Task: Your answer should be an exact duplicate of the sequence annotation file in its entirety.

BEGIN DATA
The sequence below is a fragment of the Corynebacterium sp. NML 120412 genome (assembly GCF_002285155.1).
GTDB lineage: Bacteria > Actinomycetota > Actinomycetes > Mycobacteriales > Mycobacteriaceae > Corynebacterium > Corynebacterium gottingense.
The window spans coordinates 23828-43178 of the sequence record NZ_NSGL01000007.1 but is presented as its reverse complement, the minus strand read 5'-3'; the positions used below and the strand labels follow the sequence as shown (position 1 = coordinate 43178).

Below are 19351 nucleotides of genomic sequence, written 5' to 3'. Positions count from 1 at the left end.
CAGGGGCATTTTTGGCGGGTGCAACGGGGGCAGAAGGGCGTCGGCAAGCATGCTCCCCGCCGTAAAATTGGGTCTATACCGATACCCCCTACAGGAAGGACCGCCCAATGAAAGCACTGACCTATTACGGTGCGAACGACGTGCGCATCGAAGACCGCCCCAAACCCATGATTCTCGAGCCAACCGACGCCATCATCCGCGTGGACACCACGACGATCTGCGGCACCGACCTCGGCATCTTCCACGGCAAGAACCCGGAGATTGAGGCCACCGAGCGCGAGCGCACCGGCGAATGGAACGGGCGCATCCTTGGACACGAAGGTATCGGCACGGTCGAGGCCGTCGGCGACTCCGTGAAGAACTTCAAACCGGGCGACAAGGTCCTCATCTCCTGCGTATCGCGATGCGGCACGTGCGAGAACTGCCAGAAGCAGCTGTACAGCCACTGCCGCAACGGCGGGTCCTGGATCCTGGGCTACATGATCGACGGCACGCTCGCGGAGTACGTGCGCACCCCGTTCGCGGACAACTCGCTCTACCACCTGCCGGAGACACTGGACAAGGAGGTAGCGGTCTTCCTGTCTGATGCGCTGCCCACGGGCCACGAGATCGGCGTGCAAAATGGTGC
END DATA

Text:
The sequence below is a fragment of the Corynebacterium sp. NML 120412 genome (assembly GCF_002285155.1).
GTDB lineage: Bacteria > Actinomycetota > Actinomycetes > Mycobacteriales > Mycobacteriaceae > Corynebacterium > Corynebacterium gottingense.
The window spans coordinates 23828-43178 of the sequence record NZ_NSGL01000007.1 but is presented as its reverse complement, the minus strand read 5'-3'; the positions used below and the strand labels follow the sequence as shown (position 1 = coordinate 43178).

Below are 19351 nucleotides of genomic sequence, written 5' to 3'. Positions count from 1 at the left end.
CAGGGGCATTTTTGGCGGGTGCAACGGGGGCAGAAGGGCGTCGGCAAGCATGCTCCCCGCCGTAAAATTGGGTCTATACCGATACCCCCTACAGGAAGGACCGCCCAATGAAAGCACTGACCTATTACGGTGCGAACGACGTGCGCATCGAAGACCGCCCCAAACCCATGATTCTCGAGCCAACCGACGCCATCATCCGCGTGGACACCACGACGATCTGCGGCACCGACCTCGGCATCTTCCACGGCAAGAACCCGGAGATTGAGGCCACCGAGCGCGAGCGCACCGGCGAATGGAACGGGCGCATCCTTGGACACGAAGGTATCGGCACGGTCGAGGCCGTCGGCGACTCCGTGAAGAACTTCAAACCGGGCGACAAGGTCCTCATCTCCTGCGTATCGCGATGCGGCACGTGCGAGAACTGCCAGAAGCAGCTGTACAGCCACTGCCGCAACGGCGGGTCCTGGATCCTGGGCTACATGATCGACGGCACGCTCGCGGAGTACGTGCGCACCCCGTTCGCGGACAACTCGCTCTACCACCTGCCGGAGACACTGGACAAGGAGGTAGCGGTCTTCCTGTCTGATGCGCTGCCCACGGGCCACGAGATCGGCGTGCAAAATGGTGC